CONSTRUCTING AND DECONSTRUCTING THE ‘GAY GENE’:
MEDIA REPORTING OF GENETICS, SEXUAL DIVERSITY AND ‘DEVIANCE’
Cardiff School of Journalism, Media and Cultural Studies, Cardiff University
[In: Ellison, G & Goodman, A (eds) (2005):
Diversity without Deviance: Human Biology,
Science and Society.
Taylor and Francis. Chapter 6 pp 100-117]
“My mother made me a Lesbian”
“If I give her the wool will she make me one too?” (Graffiti)
The graffiti cited above plays with, and subverts, psychological theories about the causes
of lesbianism. It refuses to blame mothers for causing their daughters’ homosexuality.
Indeed, it inverts the assumption that being a lesbian is a problem to be ‘explained’ and
refuses the very premise which justifies enquires about the aetiology of homosexuality.
The joke is on the experts who seek to pathologies sexual diversity. This graffiti reflects a
long history of lesbian and gay men’s engagement with, and resistance to, attempts to
account for our ‘deviance’.
Sexual deviance is often presented as not only a psychological malfunction. It is also (or
instead) seen as being written on the body itself. Just as criminal tendencies used to be
read off from primitive physical features (see Dingwall et al. this volume) so homosexual
inclinations have been detected by careful attention to the physique and physical
development of the suspect.
Such ideas are not just imposed on ‘deviants’ by a
heterosexual majority; gay scientists, social theorists and writers have actively promoted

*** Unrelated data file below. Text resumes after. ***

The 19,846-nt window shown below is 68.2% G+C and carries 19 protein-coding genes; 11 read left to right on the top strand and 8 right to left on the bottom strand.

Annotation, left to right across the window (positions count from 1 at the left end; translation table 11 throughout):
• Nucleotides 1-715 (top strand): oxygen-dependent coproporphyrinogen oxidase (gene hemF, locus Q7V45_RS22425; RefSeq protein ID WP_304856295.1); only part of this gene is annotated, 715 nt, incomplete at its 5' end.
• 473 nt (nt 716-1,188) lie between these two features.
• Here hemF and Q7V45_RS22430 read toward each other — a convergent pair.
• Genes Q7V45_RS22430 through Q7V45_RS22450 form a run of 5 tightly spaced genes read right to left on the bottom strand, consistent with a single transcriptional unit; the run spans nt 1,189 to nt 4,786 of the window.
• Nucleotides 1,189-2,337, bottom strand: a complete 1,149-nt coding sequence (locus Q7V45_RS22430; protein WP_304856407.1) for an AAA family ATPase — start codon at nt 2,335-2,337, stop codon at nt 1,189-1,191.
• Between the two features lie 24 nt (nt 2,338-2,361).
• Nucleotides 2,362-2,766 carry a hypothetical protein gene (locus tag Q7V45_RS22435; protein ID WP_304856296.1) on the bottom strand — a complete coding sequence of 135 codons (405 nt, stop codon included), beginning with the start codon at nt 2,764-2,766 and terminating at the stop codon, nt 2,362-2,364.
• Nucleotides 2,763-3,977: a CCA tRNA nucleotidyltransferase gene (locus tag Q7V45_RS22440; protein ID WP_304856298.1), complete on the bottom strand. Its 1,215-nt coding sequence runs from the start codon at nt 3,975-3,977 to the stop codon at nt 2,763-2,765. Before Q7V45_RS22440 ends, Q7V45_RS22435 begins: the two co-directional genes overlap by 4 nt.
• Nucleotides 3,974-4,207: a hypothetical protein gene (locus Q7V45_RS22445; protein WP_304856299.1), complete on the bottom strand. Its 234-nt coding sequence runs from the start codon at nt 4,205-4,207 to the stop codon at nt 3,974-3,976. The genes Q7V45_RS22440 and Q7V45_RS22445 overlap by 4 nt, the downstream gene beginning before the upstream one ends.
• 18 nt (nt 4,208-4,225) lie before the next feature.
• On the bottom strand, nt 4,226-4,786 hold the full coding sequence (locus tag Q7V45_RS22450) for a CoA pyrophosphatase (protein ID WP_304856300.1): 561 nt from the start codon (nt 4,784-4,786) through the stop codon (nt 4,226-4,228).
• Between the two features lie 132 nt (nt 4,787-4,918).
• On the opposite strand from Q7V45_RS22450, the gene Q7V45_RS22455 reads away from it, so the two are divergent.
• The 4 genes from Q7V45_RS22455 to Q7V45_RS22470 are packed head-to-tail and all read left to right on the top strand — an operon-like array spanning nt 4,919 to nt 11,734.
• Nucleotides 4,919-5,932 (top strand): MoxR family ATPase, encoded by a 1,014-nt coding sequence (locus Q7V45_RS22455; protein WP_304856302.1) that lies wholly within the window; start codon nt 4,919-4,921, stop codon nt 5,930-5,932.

ideas about the biological origin of (or elements in) homosexuality. Karl Ulrich, for
example, the mid 19
century lawyer, amateur scientist and gay activist, campaigned to
reform the laws on sodomy. He argued that gay men had male bodies, but female minds
due to faulty foetal development (cited in Rose, 1996)
. Similarly, in the 1920s, Radclyff
Hall’s pioneering and, at the time, highly controversial book, ‘
The Well of Loneliness
appealed for tolerance on the grounds that lesbians were an intermediate sex ‘flawed in
the making’. Hall’s book was endorsed as “scientifically accurate” by the leading sexologist
of the day, Havelock Ellis (Kitzinger, C. 1987: 120).
In the past it was the enlarged clitoris or strong, masculine hands of the invert which
betrayed her as a lover of her own sex, the high-pitched voice, wide hips and limp wrist of
the gay man which revealed his true nature. Today, ideas about the role of biology in
homosexuality are likely to be explored through more subtle associations between
behavioural tendencies and prenatal hormone exposure, brain chemistry or genetics.
Recent research into the gay body includes, for example, various work with animals such
as genetically engineered ‘gay’ fruit flies (Ryner et al., 1996). It also extends to